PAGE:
0548 GMT January 28, 2022
That's the finding arising from research conducted by a team of scientists led by Professor Joss Bland-Hawthorn from Australia's ARC Centre of Excellence for All Sky Astrophysics in 3 Dimensions (ASTRO 3D), phys.org reported.
The phenomenon, known as a Seyfert flare, created two enormous 'ionization cones' that sliced through the Milky Way — beginning with a relatively small diameter close to the black hole, and expanding vastly as they exited the Galaxy.
So powerful was the flare that it impacted on the Magellanic Stream — a long trail of gas extending from nearby dwarf galaxies called the Large and Small Magellanic Clouds. The Magellanic Stream lies at an average 200,000 light years from the Milky Way.
The explosion was too huge, said the Australian-US research team, to have been triggered by anything other than nuclear activity associated with the black hole, known as Sagittarius A, or Sgr A*, which is about 4.2 million times more massive than the Sun.
"The flare must have been a bit like a lighthouse beam," said Professor Bland-Hawthorn, who is also at the University of Sydney.
"Imagine darkness, and then someone switches on a lighthouse beacon for a brief period of time."
Using data gathered by the Hubble Space Telescope, the researchers calculated that the massive explosion took place little more than three million years ago.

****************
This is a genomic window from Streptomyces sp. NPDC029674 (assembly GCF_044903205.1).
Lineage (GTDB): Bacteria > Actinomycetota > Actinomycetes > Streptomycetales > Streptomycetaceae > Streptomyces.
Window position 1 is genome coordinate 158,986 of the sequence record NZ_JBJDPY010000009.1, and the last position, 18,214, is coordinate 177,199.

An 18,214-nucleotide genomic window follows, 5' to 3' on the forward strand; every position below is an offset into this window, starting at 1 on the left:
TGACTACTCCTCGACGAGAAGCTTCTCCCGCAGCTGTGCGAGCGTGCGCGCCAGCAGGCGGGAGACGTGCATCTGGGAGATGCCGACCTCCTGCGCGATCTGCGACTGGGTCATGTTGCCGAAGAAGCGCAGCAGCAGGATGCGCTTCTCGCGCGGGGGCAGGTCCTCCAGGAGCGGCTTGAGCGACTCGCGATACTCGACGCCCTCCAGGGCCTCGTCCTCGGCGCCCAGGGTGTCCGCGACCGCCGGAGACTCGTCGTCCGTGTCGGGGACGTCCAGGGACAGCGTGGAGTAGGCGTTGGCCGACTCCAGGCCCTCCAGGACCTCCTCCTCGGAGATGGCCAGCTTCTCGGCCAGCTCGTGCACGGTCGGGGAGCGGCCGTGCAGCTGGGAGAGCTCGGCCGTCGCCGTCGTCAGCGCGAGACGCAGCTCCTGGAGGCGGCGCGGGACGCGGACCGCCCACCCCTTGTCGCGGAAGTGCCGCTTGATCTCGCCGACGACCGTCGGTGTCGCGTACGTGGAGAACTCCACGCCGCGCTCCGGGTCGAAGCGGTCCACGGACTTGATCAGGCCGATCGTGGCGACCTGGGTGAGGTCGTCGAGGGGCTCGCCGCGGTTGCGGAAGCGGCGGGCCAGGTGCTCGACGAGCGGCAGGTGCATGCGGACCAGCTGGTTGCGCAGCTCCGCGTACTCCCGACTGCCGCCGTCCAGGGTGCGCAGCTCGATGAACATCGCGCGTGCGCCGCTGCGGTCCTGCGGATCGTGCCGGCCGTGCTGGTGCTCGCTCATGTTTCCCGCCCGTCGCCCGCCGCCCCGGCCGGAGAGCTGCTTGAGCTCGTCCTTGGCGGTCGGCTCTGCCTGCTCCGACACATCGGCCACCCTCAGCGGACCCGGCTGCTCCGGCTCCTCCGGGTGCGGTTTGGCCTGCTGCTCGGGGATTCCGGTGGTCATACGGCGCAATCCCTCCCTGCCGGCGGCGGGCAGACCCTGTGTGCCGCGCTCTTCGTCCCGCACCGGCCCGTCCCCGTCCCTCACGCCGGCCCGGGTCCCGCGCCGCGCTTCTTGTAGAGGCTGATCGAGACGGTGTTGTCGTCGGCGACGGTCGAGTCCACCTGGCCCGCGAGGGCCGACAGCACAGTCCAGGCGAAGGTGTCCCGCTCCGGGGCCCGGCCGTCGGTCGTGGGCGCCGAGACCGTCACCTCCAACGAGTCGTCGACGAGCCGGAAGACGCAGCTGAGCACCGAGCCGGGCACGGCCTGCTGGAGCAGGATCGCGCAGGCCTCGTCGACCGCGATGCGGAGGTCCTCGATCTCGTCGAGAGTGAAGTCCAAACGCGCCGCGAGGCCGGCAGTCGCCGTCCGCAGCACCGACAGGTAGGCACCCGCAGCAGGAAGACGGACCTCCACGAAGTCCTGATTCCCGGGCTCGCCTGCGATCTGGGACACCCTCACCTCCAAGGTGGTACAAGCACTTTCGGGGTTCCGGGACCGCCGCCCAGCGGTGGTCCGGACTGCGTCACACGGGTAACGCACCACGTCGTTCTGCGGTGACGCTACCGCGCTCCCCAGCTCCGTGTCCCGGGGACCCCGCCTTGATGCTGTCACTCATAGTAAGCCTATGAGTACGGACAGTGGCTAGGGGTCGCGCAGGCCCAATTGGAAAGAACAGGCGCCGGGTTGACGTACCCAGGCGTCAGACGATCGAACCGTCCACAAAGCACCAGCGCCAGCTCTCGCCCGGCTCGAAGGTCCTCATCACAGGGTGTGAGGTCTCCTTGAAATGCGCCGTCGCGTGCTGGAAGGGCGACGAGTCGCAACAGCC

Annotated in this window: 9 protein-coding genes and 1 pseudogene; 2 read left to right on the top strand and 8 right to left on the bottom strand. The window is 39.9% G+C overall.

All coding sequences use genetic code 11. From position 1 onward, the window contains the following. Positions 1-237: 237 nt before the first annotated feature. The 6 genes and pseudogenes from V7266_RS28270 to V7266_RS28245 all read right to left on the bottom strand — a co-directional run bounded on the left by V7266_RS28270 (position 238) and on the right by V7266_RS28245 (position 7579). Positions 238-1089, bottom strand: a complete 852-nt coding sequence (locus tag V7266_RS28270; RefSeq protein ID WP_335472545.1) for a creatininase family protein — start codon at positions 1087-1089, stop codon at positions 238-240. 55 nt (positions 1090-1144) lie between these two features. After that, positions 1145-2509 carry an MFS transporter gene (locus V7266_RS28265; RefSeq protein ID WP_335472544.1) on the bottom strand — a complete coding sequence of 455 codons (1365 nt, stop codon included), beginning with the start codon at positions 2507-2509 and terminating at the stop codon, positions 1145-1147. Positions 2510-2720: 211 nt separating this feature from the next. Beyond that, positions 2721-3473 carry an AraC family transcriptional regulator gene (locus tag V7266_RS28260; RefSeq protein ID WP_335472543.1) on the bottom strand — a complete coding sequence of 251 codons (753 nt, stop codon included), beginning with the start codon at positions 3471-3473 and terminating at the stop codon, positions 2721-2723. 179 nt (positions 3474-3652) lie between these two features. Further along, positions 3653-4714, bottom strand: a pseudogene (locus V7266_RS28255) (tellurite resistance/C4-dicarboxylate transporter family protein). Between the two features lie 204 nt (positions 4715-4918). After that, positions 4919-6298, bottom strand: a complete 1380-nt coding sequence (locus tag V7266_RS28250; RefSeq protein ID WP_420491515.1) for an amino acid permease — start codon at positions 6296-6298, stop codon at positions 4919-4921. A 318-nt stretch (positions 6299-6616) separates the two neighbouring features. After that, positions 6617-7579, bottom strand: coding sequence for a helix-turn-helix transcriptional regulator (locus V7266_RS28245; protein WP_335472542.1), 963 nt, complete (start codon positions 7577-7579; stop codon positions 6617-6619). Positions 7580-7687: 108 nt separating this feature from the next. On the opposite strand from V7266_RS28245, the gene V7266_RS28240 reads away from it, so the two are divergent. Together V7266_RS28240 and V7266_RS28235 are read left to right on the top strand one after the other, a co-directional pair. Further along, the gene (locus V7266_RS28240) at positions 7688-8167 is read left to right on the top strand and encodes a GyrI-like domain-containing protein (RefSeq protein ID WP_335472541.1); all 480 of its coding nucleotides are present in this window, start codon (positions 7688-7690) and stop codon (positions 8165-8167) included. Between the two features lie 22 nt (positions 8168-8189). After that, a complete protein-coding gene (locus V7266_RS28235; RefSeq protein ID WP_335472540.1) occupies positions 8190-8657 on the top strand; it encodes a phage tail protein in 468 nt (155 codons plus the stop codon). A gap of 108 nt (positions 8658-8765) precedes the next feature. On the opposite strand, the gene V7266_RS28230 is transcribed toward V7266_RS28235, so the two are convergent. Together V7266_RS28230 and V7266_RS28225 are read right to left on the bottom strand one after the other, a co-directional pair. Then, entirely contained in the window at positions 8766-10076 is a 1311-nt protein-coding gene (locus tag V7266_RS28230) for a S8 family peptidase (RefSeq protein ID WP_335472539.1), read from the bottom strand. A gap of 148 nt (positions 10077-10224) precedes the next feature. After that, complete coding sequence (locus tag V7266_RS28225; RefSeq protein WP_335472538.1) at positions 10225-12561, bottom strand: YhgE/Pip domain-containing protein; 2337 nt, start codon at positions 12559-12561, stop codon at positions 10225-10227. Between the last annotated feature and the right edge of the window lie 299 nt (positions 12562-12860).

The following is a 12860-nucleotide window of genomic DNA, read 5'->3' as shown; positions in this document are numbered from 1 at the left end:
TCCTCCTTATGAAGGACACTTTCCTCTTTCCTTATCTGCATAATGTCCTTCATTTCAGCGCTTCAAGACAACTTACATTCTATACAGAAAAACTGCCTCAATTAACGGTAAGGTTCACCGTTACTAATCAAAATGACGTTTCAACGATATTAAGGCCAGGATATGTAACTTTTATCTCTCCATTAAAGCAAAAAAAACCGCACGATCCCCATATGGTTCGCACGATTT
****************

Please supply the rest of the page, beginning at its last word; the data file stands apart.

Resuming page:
In Galactic terms, that is astonishingly recent. On Earth at that point, the asteroid that triggered the extinction of the dinosaurs was already 63 million years in the past, and humanity's ancient ancestors, the Australopithecines, were afoot in Africa.
"This is a dramatic event that happened a few million years ago in the Milky Way's history," said Professor Lisa Kewley, Director of ASTRO 3D.
"A massive blast of energy and radiation came right out of the galactic center and into the surrounding material. This shows that the center of the Milky Way is a much more dynamic place than we had previously thought. It is lucky we're not residing there!"
The blast, the researchers estimate, lasted for perhaps 300,000 years — an extremely short period in galactic terms.
In conducting the research, Professor Bland-Hawthorn was joined by colleagues from the Australia National University and University of Sydney, and, in the US, the University of North Carolina, University of Colorado and the Space Telescope Science Institute in Baltimore.
The paper follows on from research also led by Bland-Hawthorn and published in 2013. The earlier work looked at evidence of a massive explosive event beginning in the center of the Milky Way, ruled out a nuclear starburst as the cause and tentatively tied it to activity in Sgr A*.
"These results dramatically change our understanding of the Milky Way," said coauthor Magda Guglielmo from the University of Sydney.
"We always thought about our Galaxy as an inactive galaxy, with a not so bright center. These new results instead open the possibility of a complete reinterpretation of its evolution and nature.
"The flare event that occurred three million years ago was so powerful that it had consequences on the surrounding of our Galaxy. We are the witness to the awakening of the sleeping beauty."
The latest work firms up Sgr A* as prime suspect, but, the researchers concede, there is still a lot more work to be done. How black holes evolve, influence and interact with galaxies, they conclude, "is an outstanding problem in astrophysics."